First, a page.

The Web Proxy Auto-Discovery Protocol (WPAD) is a method used by clients to locate the URL of a configuration file using DHCP and/or DNS discovery methods. Once detection and download of the configuration file is complete, it can be executed to determine the proxy for a specified URL.
The WPAD protocol only outlines the mechanism for discovering the location of this file, but the most commonly deployed configuration file format is the proxy auto-config format originally designed by Netscape in 1996 for Netscape Navigator 2.0. The WPAD protocol was drafted by a consortium of companies including Inktomi Corporation, Microsoft Corporation, RealNetworks, Inc., and Sun Microsystems, Inc. (now Oracle Corp.). WPAD is documented in an INTERNET-DRAFT which expired in December 1999. However, WPAD is still supported by all major browsers. WPAD was first included with Internet Explorer 5.0.
In order for all browsers in an organization to be supplied the same proxy policy, without configuring each browser manually, both the below technologies are required:
- Proxy auto-config (PAC) standard: create and publish one central proxy configuration file. Details are discussed in a separate article.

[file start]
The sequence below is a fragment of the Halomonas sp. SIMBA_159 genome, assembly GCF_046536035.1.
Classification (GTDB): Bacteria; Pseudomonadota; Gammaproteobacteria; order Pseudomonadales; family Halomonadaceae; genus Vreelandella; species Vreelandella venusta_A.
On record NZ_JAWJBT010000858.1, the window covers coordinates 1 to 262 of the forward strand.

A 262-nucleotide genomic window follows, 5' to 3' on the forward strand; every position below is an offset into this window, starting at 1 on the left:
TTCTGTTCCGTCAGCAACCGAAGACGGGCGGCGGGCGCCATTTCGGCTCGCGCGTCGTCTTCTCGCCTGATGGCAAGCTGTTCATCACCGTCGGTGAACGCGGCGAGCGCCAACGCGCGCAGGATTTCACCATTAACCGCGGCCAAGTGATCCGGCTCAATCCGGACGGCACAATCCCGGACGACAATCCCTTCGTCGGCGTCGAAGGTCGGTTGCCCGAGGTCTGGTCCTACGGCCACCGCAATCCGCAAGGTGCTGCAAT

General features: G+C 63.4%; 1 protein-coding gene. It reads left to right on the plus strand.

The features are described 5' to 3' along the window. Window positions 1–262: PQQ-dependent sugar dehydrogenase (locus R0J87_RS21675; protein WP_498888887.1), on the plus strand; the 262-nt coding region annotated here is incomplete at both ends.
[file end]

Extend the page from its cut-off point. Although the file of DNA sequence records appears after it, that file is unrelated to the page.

- Web Proxy Auto-Discovery Protocol (WPAD) standard: ensure that an organization's browsers will find this file without manual configuration. This is the topic of this article.
The WPAD standard defines two alternative methods the system administrator can use to publish the location of the proxy configuration file, using the Dynamic Host Configuration Protocol (DHCP) or the Domain Name System (DNS):
Before fetching its first page, a web browser implementing this method sends a DHCPINFORM query to the local DHCP server, and uses the URL from the WPAD option in the server's reply. If the DHCP server does not provide the desired information, DNS is used. If, for example, the network name of the user's computer is pc.department.branch.example.com, the browser will try the following URLs in turn until it finds a proxy configuration file within the domain of the client: